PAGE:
Daniel Schorr (New York City, August 31, 1916 - July 23, 2010) was an American journalist.
In 1985 he became Senior News Analyst at National Public Radio.
Though by no means a fan of rock music, Schorr became friends with composer Frank Zappa after the latter contacted him, asking for help with a voter-registration drive. Perhaps earning the envy of journalists half his age, Schorr made an appearance with Zappa on February 10, 1988, when he sang "It Ain't Necessarily So" and "Summertime". Schorr delivered the eulogy on National Public Radio after Zappa's untimely death on December 4, 1993; he professed not to understand Zappa's lengthy discourses on music theory, but he found a kindred spirit—a serious man with a commitment to free speech.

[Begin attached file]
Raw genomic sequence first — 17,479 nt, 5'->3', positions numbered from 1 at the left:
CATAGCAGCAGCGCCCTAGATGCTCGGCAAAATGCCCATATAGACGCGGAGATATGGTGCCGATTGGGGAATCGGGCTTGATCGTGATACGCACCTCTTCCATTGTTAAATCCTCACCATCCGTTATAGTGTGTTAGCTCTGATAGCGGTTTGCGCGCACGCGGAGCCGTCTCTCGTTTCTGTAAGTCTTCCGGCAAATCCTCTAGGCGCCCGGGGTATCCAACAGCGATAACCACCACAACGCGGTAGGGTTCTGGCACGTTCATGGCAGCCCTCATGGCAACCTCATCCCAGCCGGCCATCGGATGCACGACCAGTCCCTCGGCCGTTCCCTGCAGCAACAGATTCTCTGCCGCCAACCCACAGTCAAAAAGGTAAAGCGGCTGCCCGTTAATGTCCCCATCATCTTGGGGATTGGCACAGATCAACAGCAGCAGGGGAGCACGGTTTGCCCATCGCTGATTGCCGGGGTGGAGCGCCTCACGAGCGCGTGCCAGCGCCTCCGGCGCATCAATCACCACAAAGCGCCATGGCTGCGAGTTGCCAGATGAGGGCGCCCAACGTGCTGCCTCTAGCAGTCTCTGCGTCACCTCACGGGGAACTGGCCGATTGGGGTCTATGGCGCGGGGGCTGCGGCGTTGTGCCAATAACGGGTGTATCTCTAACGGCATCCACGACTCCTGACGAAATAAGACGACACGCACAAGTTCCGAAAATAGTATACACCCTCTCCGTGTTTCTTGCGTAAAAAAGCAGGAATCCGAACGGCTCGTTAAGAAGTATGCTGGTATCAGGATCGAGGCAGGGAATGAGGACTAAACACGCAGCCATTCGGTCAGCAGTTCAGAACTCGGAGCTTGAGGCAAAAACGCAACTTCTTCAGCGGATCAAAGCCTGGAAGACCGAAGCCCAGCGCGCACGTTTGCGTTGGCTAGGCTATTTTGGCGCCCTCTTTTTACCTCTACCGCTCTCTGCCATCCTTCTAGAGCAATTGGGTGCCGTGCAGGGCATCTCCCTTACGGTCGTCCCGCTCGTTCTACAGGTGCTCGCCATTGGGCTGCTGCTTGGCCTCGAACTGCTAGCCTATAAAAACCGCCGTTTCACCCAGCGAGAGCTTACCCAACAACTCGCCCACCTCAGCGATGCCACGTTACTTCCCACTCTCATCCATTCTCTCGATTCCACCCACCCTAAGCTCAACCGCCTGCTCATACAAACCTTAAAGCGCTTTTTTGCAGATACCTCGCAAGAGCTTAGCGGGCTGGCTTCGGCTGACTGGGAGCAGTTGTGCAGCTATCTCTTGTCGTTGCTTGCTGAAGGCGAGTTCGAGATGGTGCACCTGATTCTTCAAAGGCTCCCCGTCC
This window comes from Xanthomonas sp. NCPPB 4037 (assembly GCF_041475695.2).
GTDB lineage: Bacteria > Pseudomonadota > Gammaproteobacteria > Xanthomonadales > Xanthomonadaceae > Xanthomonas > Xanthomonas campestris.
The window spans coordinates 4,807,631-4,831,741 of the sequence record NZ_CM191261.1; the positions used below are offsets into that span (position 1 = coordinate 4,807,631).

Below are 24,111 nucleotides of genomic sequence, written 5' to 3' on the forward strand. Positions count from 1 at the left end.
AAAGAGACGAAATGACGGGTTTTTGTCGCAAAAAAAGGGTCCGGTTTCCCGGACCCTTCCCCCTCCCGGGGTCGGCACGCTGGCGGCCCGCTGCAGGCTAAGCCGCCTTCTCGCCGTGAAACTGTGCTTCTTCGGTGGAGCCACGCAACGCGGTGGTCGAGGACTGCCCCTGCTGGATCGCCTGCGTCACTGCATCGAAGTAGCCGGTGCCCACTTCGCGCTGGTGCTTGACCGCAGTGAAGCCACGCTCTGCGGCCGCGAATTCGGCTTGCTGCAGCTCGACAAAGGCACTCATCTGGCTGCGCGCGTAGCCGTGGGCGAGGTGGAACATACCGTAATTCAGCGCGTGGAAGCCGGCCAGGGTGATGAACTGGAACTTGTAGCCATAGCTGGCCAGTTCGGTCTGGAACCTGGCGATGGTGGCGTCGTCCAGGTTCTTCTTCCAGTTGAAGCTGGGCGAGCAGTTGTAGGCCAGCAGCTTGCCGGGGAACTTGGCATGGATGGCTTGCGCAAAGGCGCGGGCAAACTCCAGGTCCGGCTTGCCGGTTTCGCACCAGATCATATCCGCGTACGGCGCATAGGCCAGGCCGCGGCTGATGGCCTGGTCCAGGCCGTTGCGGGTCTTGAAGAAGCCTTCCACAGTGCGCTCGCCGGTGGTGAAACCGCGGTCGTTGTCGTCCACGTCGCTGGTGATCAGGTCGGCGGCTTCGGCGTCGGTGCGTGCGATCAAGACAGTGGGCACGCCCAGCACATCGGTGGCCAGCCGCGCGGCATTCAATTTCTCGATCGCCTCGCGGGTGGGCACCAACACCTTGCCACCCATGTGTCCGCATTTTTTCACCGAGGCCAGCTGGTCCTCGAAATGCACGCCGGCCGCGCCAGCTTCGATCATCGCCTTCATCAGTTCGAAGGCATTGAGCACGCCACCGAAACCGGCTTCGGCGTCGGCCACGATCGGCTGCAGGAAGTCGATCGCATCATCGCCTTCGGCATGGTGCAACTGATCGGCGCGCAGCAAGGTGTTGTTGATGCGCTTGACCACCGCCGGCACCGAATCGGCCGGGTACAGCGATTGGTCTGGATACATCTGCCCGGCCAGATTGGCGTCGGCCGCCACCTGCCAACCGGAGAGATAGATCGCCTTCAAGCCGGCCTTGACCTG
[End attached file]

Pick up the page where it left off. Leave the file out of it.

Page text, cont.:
When Schorr met Richard Nixon several years after his illegal investigation, Nixon responded to Schorr's introduction by saying, "Dan Schorr, damn near hired you once!"
(From Wikipedia, the free encyclopedia: Daniel Schorr)
The online educational pages of Spartacus say of Schorr:
In 1996, Schorr received the Columbia University Golden Baton for "Exceptional Contributions to Radio and Television Reporting and Commentary." An award that is considered the equivalent of the Pulitzer Prize. Schorr has also been inducted into the Hall of Fame of the Society of Professional Journalists and in 2002, Schorr was elected to the American Academy of Arts and Sciences.
Schorr published his autobiography, Staying Tuned: A Life in Journalism, in 2001. He also writes a regular column for the Christian Science Monitor and published The Idea of a Free Press in 2006.